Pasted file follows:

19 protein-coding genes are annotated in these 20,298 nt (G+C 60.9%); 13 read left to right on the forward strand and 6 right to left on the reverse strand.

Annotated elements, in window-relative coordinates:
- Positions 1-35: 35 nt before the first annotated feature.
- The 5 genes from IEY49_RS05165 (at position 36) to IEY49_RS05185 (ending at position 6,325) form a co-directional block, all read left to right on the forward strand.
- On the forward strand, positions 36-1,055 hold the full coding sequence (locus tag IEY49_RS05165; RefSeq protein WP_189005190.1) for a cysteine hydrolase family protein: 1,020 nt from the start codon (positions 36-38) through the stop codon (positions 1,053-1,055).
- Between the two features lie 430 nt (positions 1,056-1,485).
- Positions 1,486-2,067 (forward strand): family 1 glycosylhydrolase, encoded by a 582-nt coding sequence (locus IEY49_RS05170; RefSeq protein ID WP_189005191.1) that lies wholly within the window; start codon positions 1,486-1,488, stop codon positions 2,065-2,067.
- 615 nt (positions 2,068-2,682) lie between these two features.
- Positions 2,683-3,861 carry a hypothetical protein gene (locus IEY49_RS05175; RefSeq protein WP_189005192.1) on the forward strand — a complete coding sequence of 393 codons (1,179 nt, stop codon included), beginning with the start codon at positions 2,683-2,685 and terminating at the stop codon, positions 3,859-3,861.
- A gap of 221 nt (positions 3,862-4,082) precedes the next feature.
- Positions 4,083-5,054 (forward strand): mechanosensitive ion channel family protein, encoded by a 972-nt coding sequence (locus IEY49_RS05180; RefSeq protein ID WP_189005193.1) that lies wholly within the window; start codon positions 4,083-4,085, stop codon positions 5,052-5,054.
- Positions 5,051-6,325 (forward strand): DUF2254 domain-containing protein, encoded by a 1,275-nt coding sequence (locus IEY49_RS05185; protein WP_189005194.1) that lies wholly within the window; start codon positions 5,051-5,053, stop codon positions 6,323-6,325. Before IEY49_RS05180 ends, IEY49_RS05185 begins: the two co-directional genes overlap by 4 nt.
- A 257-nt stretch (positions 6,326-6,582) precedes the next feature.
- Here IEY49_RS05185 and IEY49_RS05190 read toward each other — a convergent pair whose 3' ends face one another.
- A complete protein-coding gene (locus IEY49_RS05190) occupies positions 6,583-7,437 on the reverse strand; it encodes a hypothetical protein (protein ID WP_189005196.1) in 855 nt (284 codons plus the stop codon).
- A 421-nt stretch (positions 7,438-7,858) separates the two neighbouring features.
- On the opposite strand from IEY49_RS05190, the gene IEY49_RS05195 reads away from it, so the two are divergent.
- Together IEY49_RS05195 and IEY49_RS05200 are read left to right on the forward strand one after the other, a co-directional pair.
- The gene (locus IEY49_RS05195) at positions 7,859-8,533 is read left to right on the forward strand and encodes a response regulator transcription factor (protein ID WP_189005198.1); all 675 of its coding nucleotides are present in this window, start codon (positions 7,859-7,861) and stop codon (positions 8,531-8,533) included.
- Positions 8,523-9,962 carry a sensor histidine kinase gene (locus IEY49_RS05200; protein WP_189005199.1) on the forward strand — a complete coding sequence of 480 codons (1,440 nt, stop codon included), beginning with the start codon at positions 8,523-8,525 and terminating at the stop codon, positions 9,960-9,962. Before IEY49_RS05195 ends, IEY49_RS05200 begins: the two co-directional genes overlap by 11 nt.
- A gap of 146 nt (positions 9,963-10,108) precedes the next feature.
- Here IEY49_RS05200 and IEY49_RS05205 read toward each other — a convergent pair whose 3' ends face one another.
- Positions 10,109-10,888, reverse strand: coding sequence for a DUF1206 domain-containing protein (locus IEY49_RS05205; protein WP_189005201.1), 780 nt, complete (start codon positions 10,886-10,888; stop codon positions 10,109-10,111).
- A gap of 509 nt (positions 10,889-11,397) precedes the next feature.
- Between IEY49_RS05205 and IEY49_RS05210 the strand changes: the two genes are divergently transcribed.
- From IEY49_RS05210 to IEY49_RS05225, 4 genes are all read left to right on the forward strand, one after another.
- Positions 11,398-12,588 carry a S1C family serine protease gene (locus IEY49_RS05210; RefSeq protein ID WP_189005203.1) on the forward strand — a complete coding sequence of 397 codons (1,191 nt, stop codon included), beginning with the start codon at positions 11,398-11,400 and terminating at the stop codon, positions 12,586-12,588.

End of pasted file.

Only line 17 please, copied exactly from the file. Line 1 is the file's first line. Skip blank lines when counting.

- On the opposite strand from IEY49_RS05190, the gene IEY49_RS05195 reads away from it, so the two are divergent.